Fetal Risk

Valproate can cause major congenital malformations, particularly neural tube defects (e.g., spina bifida). In addition, valproate can cause decreased IQ scores following in utero exposure.

Valproate is therefore contraindicated in pregnant women treated for prophylaxis of migraine. Valproate should only be used to treat pregnant women with epilepsy or bipolar disorder if other medications have failed to control their symptoms or are otherwise unacceptable.

Valproate should not be administered to a woman of childbearing potential unless the drug is essential to the management of her medical condition. This is especially important when valproate use is considered for a condition not usually associated with permanent injury or death (e.g., migraine). Women should use effective contraception while using valproate.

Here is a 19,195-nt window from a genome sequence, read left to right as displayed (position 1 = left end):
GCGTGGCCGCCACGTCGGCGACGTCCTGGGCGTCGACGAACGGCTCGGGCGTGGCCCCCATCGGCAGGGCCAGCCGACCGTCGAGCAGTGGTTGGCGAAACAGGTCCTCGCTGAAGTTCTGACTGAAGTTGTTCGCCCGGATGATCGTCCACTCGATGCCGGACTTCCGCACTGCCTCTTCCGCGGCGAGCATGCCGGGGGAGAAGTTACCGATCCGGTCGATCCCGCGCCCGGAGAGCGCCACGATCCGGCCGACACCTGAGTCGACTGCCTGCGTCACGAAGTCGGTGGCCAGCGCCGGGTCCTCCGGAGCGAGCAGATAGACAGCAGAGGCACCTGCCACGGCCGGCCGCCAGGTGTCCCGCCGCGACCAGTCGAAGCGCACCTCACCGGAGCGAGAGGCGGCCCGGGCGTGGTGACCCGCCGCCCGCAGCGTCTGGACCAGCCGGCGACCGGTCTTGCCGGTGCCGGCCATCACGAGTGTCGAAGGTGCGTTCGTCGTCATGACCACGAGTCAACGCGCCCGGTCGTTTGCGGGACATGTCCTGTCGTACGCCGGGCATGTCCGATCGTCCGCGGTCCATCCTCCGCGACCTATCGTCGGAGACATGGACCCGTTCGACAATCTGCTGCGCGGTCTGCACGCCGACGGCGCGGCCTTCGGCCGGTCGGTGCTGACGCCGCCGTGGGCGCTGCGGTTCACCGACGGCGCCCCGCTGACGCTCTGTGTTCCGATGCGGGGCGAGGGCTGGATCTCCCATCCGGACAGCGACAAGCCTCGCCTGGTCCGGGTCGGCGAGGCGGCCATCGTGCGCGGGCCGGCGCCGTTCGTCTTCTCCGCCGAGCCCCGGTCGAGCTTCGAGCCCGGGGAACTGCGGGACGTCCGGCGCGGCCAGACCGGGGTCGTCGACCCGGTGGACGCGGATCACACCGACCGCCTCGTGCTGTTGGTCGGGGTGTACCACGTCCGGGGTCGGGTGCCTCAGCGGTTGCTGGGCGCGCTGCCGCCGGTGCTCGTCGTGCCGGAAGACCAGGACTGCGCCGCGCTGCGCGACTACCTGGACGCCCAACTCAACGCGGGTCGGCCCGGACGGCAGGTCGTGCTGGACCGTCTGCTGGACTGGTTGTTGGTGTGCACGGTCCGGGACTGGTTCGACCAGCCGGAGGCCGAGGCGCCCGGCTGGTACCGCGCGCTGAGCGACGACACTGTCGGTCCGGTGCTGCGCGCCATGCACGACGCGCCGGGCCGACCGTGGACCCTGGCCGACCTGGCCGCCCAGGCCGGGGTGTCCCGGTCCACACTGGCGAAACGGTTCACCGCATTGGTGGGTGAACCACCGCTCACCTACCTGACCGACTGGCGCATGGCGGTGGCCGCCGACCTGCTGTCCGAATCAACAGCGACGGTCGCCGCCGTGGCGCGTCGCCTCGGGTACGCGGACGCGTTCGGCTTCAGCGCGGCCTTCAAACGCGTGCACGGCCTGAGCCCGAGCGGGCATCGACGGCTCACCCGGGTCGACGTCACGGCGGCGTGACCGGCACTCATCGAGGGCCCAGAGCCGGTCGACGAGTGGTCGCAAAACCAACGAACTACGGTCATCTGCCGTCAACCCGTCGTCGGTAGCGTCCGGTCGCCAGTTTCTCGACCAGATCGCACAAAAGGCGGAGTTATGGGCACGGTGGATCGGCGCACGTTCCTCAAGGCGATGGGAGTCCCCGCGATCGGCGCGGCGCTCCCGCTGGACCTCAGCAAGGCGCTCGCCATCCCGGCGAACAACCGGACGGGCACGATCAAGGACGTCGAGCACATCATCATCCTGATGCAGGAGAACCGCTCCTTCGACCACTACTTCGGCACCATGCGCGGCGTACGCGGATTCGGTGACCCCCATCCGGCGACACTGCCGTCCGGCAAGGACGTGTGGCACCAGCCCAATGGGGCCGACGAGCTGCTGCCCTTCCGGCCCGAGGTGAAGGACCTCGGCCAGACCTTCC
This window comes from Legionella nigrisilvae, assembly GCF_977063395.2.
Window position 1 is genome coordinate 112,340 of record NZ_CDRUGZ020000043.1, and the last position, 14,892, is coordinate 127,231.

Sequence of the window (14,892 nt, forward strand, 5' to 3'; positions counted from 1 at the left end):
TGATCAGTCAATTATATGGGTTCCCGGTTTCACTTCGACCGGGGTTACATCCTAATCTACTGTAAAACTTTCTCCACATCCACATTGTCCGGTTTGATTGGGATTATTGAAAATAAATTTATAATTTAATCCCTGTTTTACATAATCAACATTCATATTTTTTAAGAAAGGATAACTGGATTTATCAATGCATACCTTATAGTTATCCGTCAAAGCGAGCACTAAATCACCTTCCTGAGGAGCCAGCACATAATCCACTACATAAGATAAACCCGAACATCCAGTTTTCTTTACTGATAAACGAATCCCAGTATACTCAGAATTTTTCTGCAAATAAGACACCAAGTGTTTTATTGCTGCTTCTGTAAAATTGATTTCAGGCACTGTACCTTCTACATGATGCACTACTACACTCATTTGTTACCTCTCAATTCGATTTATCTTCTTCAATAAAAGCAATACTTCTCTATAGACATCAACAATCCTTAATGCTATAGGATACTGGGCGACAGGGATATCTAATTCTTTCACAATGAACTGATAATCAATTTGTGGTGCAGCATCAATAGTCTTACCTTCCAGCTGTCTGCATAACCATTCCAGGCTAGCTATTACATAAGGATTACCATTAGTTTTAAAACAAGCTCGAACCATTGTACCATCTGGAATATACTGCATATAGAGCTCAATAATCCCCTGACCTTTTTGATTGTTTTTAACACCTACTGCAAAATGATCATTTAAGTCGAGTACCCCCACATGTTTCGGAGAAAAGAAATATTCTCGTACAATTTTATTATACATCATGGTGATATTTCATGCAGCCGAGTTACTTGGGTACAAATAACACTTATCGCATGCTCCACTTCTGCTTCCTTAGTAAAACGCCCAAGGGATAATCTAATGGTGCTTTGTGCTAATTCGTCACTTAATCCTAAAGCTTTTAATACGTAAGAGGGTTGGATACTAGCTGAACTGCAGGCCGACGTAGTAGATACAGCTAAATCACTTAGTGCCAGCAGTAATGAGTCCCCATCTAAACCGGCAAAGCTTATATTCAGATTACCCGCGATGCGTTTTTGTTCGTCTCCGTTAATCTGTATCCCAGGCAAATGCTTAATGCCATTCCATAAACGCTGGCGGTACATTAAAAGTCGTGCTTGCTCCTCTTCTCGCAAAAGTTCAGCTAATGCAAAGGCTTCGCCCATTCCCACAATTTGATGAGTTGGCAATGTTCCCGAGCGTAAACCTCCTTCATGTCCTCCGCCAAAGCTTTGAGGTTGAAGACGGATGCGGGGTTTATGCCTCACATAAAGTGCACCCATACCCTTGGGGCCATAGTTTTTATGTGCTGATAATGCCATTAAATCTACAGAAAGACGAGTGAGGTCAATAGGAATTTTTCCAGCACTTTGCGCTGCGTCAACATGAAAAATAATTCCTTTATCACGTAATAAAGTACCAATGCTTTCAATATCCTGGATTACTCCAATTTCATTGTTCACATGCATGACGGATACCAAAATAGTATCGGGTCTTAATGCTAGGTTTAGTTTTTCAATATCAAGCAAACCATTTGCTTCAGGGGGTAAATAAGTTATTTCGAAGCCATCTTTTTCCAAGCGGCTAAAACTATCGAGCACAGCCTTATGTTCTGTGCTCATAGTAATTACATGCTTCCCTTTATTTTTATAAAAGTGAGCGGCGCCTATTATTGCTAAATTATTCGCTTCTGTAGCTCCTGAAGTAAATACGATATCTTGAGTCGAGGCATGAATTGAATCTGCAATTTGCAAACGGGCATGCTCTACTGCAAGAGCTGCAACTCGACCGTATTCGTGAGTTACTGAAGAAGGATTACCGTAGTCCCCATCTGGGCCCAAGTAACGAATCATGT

Pancreatitis

Cases of life-threatening pancreatitis have been reported in both children and adults receiving valproate. Some of the cases have been described as hemorrhagic with a rapid progression from initial symptoms to death. Cases have been reported shortly after initial use as well as after several years of use. Patients and guardians should be warned that abdominal pain, nausea, vomiting, and/or anorexia can be symptoms of pancreatitis that require prompt medical evaluation. If pancreatitis is diagnosed, valproate should ordinarily be discontinued. Alternative treatment for the underlying medical condition should be initiated as clinically indicated.

  • Valproate should not be administered to patients with hepatic disease or dysfunction. Immediately discontinue drug if significant hepatic dysfunction is suspected or apparent. Progression of dysfunction has occurred in spite of discontinuation of valproate.